JUNEAU, Alaska - The House Finance Committee on Tuesday began digging in to Gov. Bill Walker's proposal to expand and reform Medicaid in Alaska.
Walker has made expansion a priority and his administration sees expansion as going hand-in-hand with efforts to reduce and contain costs within the current Medicaid program. But some lawmakers have raised concerns with the potential impacts of adding more people to a system widely seen as currently unsustainable. Medicaid comprises about 60 percent of the state health department budget and is a driver of the state operating budget.
With the scheduled end of the 90-day session looming on April 19, a big question is whether consensus can be reached on a way forward.
The bill, among other things, would require a contract or system for managing primary care cases in which certain individuals - including so-called "super-utilizers," Medicaid users who account for a sizable chunk of emergency room expenses - would have to seek approval before receiving certain services.
It calls for a proposal by January aimed at authorizing a provider tax to help offset Medicaid costs. It also calls for the department to pursue demonstration projects to test different payment or delivery methods and for the department to apply for a waiver geared toward increasing the level of Medicaid services by tribal health providers.
Medicaid services provided at or through tribal health facilities to eligible Indian Health Service beneficiaries are 100 percent reimbursed by the federal government.
Under the federal health care law, states can expand their Medicaid programs to provide health care coverage for individuals with incomes up to 138 percent of the federal poverty level. For states opting for expansion, the federal government is to pay 100 percent of the costs of the health care costs of newly eligible beneficiaries through the calendar year 2016. The federal contribution is to step down after that, to 90 percent by 2020.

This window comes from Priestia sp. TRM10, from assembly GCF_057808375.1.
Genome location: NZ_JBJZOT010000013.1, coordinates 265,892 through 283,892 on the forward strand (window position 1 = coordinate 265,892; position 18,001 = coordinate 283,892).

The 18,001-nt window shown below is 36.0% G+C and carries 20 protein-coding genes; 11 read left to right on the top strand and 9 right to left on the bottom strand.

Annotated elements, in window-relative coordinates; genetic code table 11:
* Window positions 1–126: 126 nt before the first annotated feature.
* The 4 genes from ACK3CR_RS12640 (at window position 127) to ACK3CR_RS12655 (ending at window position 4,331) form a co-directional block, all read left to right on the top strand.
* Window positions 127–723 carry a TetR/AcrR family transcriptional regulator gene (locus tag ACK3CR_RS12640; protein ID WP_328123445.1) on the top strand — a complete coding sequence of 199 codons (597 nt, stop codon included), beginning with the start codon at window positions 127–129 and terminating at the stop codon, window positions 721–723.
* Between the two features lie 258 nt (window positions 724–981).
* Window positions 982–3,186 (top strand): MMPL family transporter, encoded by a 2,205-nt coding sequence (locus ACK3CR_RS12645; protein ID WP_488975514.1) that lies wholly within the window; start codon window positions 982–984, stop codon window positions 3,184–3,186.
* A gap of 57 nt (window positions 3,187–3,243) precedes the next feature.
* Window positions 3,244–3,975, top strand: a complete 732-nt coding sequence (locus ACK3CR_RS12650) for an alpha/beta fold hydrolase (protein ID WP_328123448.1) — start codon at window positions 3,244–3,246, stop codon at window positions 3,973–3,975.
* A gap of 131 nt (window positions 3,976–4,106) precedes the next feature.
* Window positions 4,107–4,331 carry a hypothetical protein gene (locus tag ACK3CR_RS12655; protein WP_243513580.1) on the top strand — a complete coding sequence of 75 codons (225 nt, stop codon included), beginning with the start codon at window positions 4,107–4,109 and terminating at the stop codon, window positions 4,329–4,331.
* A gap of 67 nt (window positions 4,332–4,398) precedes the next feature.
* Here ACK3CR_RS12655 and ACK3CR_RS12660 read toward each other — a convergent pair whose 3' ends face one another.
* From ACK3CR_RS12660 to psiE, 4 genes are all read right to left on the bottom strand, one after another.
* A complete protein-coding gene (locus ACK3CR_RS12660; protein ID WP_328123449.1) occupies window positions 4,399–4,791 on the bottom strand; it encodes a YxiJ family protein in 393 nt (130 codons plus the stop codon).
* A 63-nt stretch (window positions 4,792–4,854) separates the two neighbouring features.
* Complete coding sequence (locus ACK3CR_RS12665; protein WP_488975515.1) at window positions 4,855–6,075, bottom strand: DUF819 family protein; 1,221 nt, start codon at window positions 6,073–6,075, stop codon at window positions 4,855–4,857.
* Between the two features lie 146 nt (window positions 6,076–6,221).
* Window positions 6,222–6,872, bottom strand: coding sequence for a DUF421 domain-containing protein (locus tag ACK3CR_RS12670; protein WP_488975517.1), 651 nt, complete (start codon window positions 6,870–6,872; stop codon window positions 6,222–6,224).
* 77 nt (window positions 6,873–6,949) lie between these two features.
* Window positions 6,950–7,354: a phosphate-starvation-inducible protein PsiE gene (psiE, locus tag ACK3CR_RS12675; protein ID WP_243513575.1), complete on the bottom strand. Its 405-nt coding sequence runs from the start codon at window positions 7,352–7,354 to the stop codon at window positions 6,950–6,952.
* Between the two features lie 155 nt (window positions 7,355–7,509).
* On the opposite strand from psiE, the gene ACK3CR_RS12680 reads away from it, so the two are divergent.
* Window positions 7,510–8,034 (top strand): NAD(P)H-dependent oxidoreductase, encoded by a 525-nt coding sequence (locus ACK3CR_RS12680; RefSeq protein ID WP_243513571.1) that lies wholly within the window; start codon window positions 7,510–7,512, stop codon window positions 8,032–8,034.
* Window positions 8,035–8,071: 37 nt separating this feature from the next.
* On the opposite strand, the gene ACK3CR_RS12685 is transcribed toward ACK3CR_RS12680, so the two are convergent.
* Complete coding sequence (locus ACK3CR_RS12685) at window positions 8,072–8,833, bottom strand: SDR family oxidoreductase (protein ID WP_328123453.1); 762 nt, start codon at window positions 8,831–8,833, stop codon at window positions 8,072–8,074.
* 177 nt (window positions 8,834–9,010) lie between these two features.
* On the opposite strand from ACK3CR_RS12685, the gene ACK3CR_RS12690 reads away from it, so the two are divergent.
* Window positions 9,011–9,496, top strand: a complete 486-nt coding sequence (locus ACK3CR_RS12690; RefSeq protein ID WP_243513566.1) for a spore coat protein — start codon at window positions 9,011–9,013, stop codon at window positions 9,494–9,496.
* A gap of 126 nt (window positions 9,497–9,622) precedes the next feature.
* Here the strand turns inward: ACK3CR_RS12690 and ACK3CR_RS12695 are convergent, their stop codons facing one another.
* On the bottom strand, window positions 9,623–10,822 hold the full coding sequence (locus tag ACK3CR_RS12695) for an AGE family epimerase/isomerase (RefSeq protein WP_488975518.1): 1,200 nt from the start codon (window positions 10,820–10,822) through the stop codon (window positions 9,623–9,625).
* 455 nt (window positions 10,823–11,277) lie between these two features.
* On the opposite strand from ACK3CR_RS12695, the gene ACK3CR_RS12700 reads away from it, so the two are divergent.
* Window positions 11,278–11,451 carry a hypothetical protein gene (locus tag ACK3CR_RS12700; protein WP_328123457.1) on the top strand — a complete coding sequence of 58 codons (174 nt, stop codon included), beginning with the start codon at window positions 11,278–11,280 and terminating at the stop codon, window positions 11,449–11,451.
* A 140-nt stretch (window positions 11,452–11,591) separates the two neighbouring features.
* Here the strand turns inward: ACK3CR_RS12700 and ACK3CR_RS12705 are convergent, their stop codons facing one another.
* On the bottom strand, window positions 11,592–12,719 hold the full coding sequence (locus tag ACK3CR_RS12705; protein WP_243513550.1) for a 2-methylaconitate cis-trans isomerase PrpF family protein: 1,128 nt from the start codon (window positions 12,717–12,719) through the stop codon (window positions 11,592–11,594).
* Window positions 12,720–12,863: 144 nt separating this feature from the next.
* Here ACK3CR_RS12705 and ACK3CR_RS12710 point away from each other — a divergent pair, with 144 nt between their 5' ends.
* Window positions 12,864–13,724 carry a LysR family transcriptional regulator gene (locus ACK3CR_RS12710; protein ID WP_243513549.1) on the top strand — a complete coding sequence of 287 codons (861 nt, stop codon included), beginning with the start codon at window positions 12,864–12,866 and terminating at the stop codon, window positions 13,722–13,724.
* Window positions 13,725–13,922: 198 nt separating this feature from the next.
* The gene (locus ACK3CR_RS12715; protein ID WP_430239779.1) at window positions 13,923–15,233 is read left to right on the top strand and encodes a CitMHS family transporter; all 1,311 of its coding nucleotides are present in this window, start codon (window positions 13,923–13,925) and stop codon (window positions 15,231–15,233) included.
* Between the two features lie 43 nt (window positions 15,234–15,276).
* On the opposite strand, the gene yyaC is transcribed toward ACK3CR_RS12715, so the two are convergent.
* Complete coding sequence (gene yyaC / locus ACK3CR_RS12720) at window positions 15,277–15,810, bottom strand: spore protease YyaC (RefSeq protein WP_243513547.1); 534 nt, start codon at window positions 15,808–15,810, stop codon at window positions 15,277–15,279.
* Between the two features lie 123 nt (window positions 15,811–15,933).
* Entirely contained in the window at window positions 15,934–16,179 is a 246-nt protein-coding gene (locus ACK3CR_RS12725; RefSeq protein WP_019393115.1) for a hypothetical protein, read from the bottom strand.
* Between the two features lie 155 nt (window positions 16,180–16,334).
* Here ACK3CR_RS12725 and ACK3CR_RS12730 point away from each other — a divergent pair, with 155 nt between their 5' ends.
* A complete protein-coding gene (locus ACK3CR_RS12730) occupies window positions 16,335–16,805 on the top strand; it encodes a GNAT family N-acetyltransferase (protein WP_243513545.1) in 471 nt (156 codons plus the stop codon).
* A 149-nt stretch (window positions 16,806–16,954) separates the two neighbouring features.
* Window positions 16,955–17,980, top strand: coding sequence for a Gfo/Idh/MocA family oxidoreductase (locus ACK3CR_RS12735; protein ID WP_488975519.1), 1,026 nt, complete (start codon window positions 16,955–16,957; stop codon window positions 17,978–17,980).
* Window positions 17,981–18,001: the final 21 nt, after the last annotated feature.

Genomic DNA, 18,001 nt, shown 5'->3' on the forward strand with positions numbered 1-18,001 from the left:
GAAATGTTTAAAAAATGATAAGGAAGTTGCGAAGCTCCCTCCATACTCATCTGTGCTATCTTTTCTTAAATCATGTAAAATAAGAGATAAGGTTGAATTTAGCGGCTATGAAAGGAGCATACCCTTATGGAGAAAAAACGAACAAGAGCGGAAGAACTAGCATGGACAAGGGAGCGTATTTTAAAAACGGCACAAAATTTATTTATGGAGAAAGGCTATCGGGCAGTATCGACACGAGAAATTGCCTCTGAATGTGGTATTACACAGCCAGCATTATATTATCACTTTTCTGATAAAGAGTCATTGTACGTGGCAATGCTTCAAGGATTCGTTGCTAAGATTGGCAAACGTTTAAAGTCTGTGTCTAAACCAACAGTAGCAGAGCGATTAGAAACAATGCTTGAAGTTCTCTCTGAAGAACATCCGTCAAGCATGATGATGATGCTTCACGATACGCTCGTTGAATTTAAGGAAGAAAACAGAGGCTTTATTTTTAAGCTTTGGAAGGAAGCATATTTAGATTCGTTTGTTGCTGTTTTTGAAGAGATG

Deputy health department commissioner Jon Sherwood in a response to questions told the committee that tribal entities the state would consult with cannot veto state proposals. But for a partnership to move forward, he believed an agreement would be needed.
Health commissioner Valerie Davidson said tribal health organizations have long been interested in pursuing this type of waiver with the state. The federal Centers for Medicare and Medicaid Services has approved these types of waivers in other states, she said.
The president and CEO of the Alaska Native Health Board, in written testimony submitted last month when the bill was before another committee, said tribes are ready to work with the state and federal government on ways to better utilize the Alaska tribal health system.
Another concern that's been raised with expansion - though not at Tuesday's hearing - is with Alaska's system for paying Medicaid providers.
Last year, the state filed an administrative complaint against Xerox State Healthcare LLC, the vendor hired to implement the system. Among other things, the state complained about providers being paid for services they didn't render and pricing errors. The state made about $150 million in advance payments to providers who requested them, said Margaret Brodie, director of health care services for the health department.
But Brodie, in an interview, said the July target to begin enrolling newly eligible recipients should the state expand Medicaid is doable. The state is working closely with Xerox and expects for remaining defects in the system to be corrected this month, she said.
There remains a backlog of claims that had been processed incorrectly, which is expected to take a couple months to get through, she said. About one-third of the advances made to providers have been repaid, she said.